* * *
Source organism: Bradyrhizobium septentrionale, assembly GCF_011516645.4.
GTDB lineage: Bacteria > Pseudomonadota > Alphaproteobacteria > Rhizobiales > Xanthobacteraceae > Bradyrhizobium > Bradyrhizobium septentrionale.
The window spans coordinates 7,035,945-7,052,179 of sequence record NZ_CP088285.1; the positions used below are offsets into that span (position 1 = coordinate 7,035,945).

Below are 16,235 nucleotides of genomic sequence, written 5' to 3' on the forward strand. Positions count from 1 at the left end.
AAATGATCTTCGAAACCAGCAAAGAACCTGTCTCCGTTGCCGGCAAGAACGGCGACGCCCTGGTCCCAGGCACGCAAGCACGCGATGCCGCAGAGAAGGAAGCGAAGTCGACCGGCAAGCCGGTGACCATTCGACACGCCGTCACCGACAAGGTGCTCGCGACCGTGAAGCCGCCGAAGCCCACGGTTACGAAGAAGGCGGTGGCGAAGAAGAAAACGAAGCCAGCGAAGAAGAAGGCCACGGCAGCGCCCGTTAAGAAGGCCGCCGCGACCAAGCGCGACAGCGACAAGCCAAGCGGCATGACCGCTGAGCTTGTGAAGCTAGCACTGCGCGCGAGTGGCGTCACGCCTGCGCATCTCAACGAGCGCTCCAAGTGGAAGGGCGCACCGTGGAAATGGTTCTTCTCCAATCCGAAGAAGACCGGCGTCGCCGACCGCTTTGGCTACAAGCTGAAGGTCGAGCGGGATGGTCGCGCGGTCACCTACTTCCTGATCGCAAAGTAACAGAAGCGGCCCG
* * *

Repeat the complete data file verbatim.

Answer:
Source organism: Bradyrhizobium septentrionale, assembly GCF_011516645.4.
GTDB lineage: Bacteria > Pseudomonadota > Alphaproteobacteria > Rhizobiales > Xanthobacteraceae > Bradyrhizobium > Bradyrhizobium septentrionale.
The window spans coordinates 7,035,945-7,052,179 of sequence record NZ_CP088285.1; the positions used below are offsets into that span (position 1 = coordinate 7,035,945).

Below are 16,235 nucleotides of genomic sequence, written 5' to 3' on the forward strand. Positions count from 1 at the left end.
AAATGATCTTCGAAACCAGCAAAGAACCTGTCTCCGTTGCCGGCAAGAACGGCGACGCCCTGGTCCCAGGCACGCAAGCACGCGATGCCGCAGAGAAGGAAGCGAAGTCGACCGGCAAGCCGGTGACCATTCGACACGCCGTCACCGACAAGGTGCTCGCGACCGTGAAGCCGCCGAAGCCCACGGTTACGAAGAAGGCGGTGGCGAAGAAGAAAACGAAGCCAGCGAAGAAGAAGGCCACGGCAGCGCCCGTTAAGAAGGCCGCCGCGACCAAGCGCGACAGCGACAAGCCAAGCGGCATGACCGCTGAGCTTGTGAAGCTAGCACTGCGCGCGAGTGGCGTCACGCCTGCGCATCTCAACGAGCGCTCCAAGTGGAAGGGCGCACCGTGGAAATGGTTCTTCTCCAATCCGAAGAAGACCGGCGTCGCCGACCGCTTTGGCTACAAGCTGAAGGTCGAGCGGGATGGTCGCGCGGTCACCTACTTCCTGATCGCAAAGTAACAGAAGCGGCCCG